{8} Cunningham now maintains, relying on the reasoning in State v. Parish, 118 N.M. 39, 878 P.2d 988 (1994), that the jury instructions were fundamentally flawed by failing to include any reference to "unlawfulness" in the instruction on deliberate-intent murder.3 However, Cunningham did not object to the jury instructions as given, and therefore we only review for fundamental error. See State v. Acosta, 1997-NMCA-035, 123 N.M. 273, 939 P.2d 1081

(reviewing for fundamental error, an issue not properly preserved and raised for the first time on appeal), cert. granted, 123 N.M. 215, 937 P.2d 76 (1997), cert. quashed, 124 N.M. 312, 950 P.2d 285 (1997). Additionally, Cunningham maintains that there was insufficient evidence to prove beyond a reasonable doubt that he formed the requisite mens rea required to sustain his deliberate-intent murder conviction. We review each of these claims in turn.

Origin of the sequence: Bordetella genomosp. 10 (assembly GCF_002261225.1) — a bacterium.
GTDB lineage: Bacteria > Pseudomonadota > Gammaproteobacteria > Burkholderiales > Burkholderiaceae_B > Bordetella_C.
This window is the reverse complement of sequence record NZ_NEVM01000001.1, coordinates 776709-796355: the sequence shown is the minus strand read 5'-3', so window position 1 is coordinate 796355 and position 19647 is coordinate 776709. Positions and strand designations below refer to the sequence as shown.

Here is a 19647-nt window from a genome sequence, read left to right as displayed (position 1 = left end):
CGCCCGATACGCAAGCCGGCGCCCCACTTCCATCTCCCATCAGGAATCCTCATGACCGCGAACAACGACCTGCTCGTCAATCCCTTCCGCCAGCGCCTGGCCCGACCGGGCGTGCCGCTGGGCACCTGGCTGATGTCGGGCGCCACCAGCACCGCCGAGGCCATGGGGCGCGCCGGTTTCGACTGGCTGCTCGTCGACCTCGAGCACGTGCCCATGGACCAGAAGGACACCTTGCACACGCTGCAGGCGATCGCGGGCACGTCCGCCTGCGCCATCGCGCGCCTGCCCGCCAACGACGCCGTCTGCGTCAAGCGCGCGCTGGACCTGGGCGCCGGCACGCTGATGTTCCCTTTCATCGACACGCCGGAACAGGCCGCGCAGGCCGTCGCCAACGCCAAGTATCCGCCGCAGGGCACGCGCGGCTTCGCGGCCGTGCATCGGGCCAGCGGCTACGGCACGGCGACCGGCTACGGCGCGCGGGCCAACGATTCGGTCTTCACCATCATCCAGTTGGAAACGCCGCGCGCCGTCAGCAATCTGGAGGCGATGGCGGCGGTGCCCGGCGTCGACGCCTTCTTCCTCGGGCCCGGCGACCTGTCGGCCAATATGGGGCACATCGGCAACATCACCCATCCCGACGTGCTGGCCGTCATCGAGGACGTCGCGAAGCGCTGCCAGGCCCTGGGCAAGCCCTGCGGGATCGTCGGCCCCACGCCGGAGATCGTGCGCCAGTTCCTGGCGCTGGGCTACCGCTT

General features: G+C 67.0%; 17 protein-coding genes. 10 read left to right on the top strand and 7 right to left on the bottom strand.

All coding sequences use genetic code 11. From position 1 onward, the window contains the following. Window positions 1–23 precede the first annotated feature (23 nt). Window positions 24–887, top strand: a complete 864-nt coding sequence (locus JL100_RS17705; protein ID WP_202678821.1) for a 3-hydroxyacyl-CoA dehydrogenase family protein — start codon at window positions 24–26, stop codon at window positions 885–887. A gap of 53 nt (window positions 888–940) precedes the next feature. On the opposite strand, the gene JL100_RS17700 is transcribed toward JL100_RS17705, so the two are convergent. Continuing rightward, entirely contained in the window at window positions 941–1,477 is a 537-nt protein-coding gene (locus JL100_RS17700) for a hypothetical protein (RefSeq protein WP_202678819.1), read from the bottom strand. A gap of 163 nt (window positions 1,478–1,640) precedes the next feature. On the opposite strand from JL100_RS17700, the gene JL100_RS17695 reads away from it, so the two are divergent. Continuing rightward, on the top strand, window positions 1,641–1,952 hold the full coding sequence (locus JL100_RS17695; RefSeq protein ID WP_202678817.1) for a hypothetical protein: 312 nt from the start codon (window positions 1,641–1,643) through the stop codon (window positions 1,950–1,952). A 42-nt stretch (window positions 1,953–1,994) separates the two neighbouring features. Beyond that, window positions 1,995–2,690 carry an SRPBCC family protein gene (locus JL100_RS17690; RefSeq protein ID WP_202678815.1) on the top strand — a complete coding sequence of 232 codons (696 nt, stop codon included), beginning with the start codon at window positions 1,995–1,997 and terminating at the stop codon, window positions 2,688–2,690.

{9} Cunningham correctly asserts that unlawfulness is an element of deliberate-intent murder. Our deliberate-intent first-degree murder statute, NMSA 1978, § 30-2-1(A)(1) (1994), provides that murder is the "killing of one human being by another without lawful justification or excuse." It is presumed that any killing of another is unlawful unless that killing is justified or excused. See State v. Noble, 90 N.M. 360, 364, 563 P.2d 1153, 1157 (1977)